Something important obviously happened when Jake Gyllenhaal and Quebec filmmaker Denis Villeneuve started collaborating last year.
The films that resulted are so intense.
First came Prisoners, a haunting drama about kidnapped children (and tortured adults) with Gyllenhaal and Hugh Jackman.
Now comes Enemy, a psychosexual thriller about identity. Gyllenhaal stars as Adam, a lacklustre college lecturer who by chance spots his exact double in a movie. The men are so alike they could be twins, and with trepidation, Adam decides to track down this doppelganger.
And so he encounters Anthony (also Gyllenhaal), an actor who might be described as a sleeker version of Adam. Anthony lives in some faceless part of Mississauga, Ont. So begins a complicated dance of ego and supremacy.
There are differences between the two men's lives. Adam is emotionally disconnected in some crucial fashion, sleepwalking through his lectures and somehow distant even when he's having sex with his girlfriend (Melanie Laurent). Anthony appears to be quite the opposite, fully engaged in his own life and in that of his pregnant partner (Sarah Gadon) — although both men seem essentially unknowable to the women in their lives. Appearances notwithstanding, there seem to be darker elements at work in both Adam and Anthony's uneasy existence; the overall atmosphere is unrelentingly creepy, and in both roles, Gyllenhaal seems to be fighting to contain some sort of darker impulse.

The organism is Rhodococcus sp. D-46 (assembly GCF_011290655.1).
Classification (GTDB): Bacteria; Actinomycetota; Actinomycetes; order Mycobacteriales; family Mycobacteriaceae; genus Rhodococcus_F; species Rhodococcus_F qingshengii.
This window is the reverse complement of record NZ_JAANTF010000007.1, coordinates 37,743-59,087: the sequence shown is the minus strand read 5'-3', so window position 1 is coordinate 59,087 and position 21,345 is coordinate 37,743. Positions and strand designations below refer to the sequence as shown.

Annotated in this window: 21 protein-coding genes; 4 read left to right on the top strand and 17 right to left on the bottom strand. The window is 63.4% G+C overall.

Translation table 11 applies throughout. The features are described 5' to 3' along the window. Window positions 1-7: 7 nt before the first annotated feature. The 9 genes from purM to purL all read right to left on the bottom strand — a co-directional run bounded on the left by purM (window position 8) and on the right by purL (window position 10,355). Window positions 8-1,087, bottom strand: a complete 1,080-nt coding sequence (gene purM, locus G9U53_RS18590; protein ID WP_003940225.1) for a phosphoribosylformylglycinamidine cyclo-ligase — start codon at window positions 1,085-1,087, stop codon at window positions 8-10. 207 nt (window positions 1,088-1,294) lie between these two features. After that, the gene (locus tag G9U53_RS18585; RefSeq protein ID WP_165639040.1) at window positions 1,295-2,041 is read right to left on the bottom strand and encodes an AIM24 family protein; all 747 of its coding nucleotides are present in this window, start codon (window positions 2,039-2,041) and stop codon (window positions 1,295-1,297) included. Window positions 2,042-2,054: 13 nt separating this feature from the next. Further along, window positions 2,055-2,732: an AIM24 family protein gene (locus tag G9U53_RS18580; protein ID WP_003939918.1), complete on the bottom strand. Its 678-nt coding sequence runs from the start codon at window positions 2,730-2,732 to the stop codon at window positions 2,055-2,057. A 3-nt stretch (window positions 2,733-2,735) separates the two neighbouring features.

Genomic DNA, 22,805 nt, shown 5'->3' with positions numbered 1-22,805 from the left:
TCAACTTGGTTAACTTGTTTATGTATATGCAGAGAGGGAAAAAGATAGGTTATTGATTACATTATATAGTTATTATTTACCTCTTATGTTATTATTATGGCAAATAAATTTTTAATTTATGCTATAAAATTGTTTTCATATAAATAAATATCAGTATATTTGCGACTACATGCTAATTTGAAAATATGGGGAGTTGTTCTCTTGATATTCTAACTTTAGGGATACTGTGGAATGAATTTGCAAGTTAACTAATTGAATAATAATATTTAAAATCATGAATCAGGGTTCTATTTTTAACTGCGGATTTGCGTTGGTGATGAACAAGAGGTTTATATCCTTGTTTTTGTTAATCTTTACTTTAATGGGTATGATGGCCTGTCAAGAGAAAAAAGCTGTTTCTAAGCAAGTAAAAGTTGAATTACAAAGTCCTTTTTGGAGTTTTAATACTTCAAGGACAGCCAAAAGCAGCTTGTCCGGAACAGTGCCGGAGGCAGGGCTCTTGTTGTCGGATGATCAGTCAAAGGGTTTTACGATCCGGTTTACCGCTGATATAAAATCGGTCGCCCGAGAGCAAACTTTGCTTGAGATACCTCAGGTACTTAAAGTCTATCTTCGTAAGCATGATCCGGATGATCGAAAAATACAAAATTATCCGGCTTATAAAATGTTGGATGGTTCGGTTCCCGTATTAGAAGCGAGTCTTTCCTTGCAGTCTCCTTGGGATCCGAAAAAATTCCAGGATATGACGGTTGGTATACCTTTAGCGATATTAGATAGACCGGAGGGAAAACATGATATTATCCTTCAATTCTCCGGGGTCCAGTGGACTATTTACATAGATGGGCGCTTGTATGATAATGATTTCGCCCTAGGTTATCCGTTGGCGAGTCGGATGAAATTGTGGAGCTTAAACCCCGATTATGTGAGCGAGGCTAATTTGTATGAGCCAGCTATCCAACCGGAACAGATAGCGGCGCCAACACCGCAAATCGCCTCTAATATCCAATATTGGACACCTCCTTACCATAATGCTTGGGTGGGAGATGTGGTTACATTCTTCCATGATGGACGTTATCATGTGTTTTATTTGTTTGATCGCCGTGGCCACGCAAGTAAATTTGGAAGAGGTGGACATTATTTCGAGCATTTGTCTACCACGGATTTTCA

When the men are finally together in the same room, all that weirdness and friction is doubled, not reduced in any way. What a sense of shock and loss to find oneself duplicated.
Will one man's life overtake the other's?
Based on Jose Saramago’s novel, The Double, Enemy begins with a dream-like sequence set in what seems to be a private sex-club. Men sit quietly while the naked women on state engage in erotic routines, one involving a tarantula; yes, the spider sort of tarantula — it goes a stretch past dread and right into the heart of repellent.
Er, what was it Chekhov said about showing a spider in the first act?
What you think of Enemy (and it is, in the end, mysterious) may depend upon whether you view Adam and Anthony as individuals or as two sides of the same person. All that delving into the subconscious has lots of impressive underpinning in the way of visuals and unsettling music; rarely has Toronto looked so impersonal and metallic.
The movie is, finally, unsatisfactory. And in some ways, impenetrable.
Hella cool to look at, though.
Last Sunday, Enemy won five Canadian Screen Awards, among them prizes for cinematography, editing and music. Sarah Gadon won Best Supporting Actress.
And Denis Villeneuve was named Best Director.
Just so you know.